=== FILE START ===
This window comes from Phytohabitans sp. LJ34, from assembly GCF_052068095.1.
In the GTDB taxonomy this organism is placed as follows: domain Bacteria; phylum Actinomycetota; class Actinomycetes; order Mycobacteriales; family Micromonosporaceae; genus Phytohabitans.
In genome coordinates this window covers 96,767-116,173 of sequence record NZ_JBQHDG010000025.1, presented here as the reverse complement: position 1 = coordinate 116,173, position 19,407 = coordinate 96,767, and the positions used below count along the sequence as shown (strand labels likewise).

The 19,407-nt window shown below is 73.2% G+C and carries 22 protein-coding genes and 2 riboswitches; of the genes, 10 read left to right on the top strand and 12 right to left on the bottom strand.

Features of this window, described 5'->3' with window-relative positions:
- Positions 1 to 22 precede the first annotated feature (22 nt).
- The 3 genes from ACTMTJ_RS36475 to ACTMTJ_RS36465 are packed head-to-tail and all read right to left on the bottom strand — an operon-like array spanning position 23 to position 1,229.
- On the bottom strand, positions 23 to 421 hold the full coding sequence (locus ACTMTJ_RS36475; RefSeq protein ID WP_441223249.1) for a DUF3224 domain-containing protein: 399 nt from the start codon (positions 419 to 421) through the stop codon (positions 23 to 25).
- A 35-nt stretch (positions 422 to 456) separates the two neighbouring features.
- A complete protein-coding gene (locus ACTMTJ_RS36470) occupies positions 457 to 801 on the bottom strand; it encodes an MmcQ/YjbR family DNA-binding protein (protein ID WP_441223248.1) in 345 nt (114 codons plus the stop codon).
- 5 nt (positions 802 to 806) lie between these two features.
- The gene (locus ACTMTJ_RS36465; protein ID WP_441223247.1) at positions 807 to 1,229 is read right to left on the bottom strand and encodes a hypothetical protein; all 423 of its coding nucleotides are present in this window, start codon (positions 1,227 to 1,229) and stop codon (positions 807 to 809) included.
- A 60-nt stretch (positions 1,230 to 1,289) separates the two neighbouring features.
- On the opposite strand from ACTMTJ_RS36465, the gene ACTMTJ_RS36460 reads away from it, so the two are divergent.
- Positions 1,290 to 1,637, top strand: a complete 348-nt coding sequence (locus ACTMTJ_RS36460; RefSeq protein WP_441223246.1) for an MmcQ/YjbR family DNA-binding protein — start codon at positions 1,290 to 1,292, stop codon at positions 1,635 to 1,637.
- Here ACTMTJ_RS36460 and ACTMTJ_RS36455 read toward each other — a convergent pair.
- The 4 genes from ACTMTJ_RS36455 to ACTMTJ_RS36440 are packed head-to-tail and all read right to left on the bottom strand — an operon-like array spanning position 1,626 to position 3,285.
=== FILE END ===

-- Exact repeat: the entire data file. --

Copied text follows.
This window comes from Phytohabitans sp. LJ34, from assembly GCF_052068095.1.
In the GTDB taxonomy this organism is placed as follows: domain Bacteria; phylum Actinomycetota; class Actinomycetes; order Mycobacteriales; family Micromonosporaceae; genus Phytohabitans.
In genome coordinates this window covers 96,767-116,173 of sequence record NZ_JBQHDG010000025.1, presented here as the reverse complement: position 1 = coordinate 116,173, position 19,407 = coordinate 96,767, and the positions used below count along the sequence as shown (strand labels likewise).

The 19,407-nt window shown below is 73.2% G+C and carries 22 protein-coding genes and 2 riboswitches; of the genes, 10 read left to right on the top strand and 12 right to left on the bottom strand.

Features of this window, described 5'->3' with window-relative positions:
- Positions 1 to 22 precede the first annotated feature (22 nt).
- The 3 genes from ACTMTJ_RS36475 to ACTMTJ_RS36465 are packed head-to-tail and all read right to left on the bottom strand — an operon-like array spanning position 23 to position 1,229.
- On the bottom strand, positions 23 to 421 hold the full coding sequence (locus ACTMTJ_RS36475; RefSeq protein ID WP_441223249.1) for a DUF3224 domain-containing protein: 399 nt from the start codon (positions 419 to 421) through the stop codon (positions 23 to 25).
- A 35-nt stretch (positions 422 to 456) separates the two neighbouring features.
- A complete protein-coding gene (locus ACTMTJ_RS36470) occupies positions 457 to 801 on the bottom strand; it encodes an MmcQ/YjbR family DNA-binding protein (protein ID WP_441223248.1) in 345 nt (114 codons plus the stop codon).
- 5 nt (positions 802 to 806) lie between these two features.
- The gene (locus ACTMTJ_RS36465; protein ID WP_441223247.1) at positions 807 to 1,229 is read right to left on the bottom strand and encodes a hypothetical protein; all 423 of its coding nucleotides are present in this window, start codon (positions 1,227 to 1,229) and stop codon (positions 807 to 809) included.
- A 60-nt stretch (positions 1,230 to 1,289) separates the two neighbouring features.
- On the opposite strand from ACTMTJ_RS36465, the gene ACTMTJ_RS36460 reads away from it, so the two are divergent.
- Positions 1,290 to 1,637, top strand: a complete 348-nt coding sequence (locus ACTMTJ_RS36460; RefSeq protein WP_441223246.1) for an MmcQ/YjbR family DNA-binding protein — start codon at positions 1,290 to 1,292, stop codon at positions 1,635 to 1,637.
- Here ACTMTJ_RS36460 and ACTMTJ_RS36455 read toward each other — a convergent pair.
- The 4 genes from ACTMTJ_RS36455 to ACTMTJ_RS36440 are packed head-to-tail and all read right to left on the bottom strand — an operon-like array spanning position 1,626 to position 3,285.